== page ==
BUCHENWALD la Maudite - Femmes N.N. Ravensbruck Mathausen Bergen Belsen - About cursed Buchenwald, Ravensbrük, Mauthausen, Bergen Belsen, by camp prisoner Fernand Wiszner. Chaumont (France), 1946 - First edition. French.
A French journalist captured by the Gestapo on charges of collaboration with the enemy, was taken to Compiègne where he spent several weeks in early 1943, from where he was taken to Buchenwald where he remained as a prisoner almost until the end of the war. In his book he describes in detail the Buchenwald camp and the daily events there. The harsh torture he underwent upon arriving at the camp, the severe illnesses he endured as a prisoner and the difficulty with which he survived them, the hunger, forced labor and endless roll calls in the cold, he tells of the horrific recurring scene of the orchestra composed of prisoners who were forced to accompany prisoners going to forced labor and those condemned to death, the gallows and executions, prisoner markings, the harsh punishments the Nazis inflicted on prisoners for "offenses" such as stealing bread, and more.
In Buchenwald he underwent harsh torture and barely managed to survive. Regarding one of the times he was on the verge of death, he writes: "I did not want to die in this accursed country, I do not want to exit through the chimney of the crematorium, but through the entrance door, I wanted to see my homeland again... From the first days we arrived our friends died. All those who were in poor health were condemned to death...".
In Buchenwald, Fernand worked in a group of 100 people to whom a commander was attached who had the right to freely beat the workers. The group was tasked with transferring large stones from the quarry to a nearby building by hand alone without any means. Many of the group's prisoners lost their finger tips during work and became disabled in other body parts as well, and many died during the work. In one chapter he documents the Nazis' abuse of a large group of Jews who arrived at the camp from Hungary, as well as forced labor and execution of Jewish children. He also describes a horrific execution in the quarry itself of several prisoners who were punished for not meeting deadlines. In a special chapter dealing with the fate of Jews in the camp, he describes the mass murder and the removal of victims' bodies to a mass grave at a pace that the prisoners themselves could not keep up with daily. He documents the rapid evacuation of the camp on June 6 with the American invasion of Normandy on June 6, 1944: "In less than 10 minutes the entire camp was outside" he writes. But he and his friends remained to work and were not evacuated. He and other prisoners continuously sought opportunities to escape, and toward the end of the war he indeed succeeded in escaping, was recaptured after a few days and transferred to Ravensbrück, where he remained until the end of the war when the camp was liberated.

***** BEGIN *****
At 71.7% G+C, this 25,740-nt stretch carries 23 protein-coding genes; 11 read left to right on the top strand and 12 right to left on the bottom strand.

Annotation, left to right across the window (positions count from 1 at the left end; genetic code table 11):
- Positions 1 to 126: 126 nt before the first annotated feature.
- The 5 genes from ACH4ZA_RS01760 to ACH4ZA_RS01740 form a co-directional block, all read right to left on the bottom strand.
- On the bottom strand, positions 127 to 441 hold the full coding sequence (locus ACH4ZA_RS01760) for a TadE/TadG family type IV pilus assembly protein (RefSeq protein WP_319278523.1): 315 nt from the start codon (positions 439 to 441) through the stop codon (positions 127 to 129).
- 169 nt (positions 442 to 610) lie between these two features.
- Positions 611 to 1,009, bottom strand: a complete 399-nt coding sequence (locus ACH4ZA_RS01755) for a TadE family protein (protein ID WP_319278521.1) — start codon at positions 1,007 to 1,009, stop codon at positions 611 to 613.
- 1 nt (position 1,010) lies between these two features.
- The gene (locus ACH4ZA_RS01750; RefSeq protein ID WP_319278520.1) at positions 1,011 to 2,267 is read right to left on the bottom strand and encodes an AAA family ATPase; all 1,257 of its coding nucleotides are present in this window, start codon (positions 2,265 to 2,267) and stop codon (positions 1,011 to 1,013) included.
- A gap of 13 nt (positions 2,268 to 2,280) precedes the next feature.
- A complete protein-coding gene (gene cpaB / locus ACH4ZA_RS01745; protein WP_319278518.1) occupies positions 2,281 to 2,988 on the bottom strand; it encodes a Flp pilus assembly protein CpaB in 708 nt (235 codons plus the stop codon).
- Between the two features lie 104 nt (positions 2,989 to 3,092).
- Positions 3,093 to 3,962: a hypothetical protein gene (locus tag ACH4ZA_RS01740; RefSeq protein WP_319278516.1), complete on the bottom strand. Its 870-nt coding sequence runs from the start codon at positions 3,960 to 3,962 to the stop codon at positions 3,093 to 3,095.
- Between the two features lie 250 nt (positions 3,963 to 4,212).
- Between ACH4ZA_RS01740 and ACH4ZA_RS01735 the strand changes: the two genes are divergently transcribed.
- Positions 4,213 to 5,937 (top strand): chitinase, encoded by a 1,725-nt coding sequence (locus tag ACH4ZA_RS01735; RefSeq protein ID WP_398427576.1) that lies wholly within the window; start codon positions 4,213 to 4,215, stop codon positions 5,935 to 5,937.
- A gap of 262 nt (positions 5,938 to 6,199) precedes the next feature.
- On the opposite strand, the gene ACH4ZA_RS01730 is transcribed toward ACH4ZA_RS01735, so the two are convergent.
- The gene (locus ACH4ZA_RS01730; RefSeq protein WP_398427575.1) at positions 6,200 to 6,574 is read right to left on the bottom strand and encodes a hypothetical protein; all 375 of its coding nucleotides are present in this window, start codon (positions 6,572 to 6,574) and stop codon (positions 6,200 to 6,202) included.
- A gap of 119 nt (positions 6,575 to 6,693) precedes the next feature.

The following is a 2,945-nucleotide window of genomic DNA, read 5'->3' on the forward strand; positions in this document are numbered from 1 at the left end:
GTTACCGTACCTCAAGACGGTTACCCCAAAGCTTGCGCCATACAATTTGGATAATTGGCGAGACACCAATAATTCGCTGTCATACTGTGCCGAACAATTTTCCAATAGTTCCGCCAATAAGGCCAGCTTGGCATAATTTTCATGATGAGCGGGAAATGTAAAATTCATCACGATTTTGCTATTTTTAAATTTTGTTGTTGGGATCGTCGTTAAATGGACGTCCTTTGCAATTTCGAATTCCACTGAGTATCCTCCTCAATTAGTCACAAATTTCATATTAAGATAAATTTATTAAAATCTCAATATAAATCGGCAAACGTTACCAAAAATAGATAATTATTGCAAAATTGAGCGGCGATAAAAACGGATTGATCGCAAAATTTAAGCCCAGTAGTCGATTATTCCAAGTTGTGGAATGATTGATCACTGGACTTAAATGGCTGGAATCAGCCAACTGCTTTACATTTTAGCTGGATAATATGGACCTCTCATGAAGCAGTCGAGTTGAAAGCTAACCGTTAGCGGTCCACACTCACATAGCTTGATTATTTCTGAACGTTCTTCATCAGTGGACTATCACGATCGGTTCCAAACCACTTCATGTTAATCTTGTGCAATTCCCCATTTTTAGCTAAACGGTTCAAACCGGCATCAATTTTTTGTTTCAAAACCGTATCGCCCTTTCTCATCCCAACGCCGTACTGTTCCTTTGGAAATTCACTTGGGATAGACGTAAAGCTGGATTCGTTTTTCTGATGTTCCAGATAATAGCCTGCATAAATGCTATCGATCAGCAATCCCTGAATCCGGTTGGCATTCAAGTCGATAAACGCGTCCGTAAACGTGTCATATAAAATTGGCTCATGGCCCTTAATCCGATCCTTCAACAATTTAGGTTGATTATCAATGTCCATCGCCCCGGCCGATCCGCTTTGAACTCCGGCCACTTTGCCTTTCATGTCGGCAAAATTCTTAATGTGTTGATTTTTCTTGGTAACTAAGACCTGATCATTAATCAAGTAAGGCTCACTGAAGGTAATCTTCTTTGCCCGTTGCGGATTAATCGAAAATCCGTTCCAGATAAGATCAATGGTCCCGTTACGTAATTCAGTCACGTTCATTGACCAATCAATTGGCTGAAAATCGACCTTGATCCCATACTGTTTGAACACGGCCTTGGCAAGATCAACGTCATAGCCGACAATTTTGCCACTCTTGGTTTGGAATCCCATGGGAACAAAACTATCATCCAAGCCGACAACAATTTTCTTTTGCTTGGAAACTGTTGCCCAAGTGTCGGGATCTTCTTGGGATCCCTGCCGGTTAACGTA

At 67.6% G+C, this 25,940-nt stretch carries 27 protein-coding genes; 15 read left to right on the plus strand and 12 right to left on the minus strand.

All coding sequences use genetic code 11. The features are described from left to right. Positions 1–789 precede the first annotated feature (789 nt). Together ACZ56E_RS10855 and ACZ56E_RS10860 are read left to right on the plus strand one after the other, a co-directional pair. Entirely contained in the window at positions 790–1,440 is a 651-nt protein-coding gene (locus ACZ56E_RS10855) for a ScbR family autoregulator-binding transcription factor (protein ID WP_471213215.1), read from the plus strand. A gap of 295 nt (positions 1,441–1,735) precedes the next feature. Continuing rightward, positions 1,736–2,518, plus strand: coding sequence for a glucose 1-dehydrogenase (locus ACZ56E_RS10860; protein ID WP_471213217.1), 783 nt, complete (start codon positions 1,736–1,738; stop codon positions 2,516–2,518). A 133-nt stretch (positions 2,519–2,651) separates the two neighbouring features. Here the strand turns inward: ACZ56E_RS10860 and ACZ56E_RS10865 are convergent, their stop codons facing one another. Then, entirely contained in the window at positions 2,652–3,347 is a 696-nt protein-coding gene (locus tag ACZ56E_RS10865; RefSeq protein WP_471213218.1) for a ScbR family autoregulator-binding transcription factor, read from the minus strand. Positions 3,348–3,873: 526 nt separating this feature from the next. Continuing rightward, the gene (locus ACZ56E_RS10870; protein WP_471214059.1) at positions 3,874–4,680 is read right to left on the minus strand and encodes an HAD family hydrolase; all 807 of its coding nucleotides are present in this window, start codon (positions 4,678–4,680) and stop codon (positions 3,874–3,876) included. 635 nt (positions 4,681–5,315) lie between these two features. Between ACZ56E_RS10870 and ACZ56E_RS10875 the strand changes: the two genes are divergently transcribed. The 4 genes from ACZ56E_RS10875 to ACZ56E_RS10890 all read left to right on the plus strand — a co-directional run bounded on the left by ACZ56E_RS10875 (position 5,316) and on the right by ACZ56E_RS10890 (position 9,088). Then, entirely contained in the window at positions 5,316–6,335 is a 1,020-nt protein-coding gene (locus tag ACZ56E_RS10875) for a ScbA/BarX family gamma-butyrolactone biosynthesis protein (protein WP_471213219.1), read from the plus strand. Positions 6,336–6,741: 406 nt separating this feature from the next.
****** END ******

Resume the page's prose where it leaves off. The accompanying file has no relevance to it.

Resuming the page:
Rare. Only two listings in the world cat library catalog.
154 p. 18 cm. Good condition.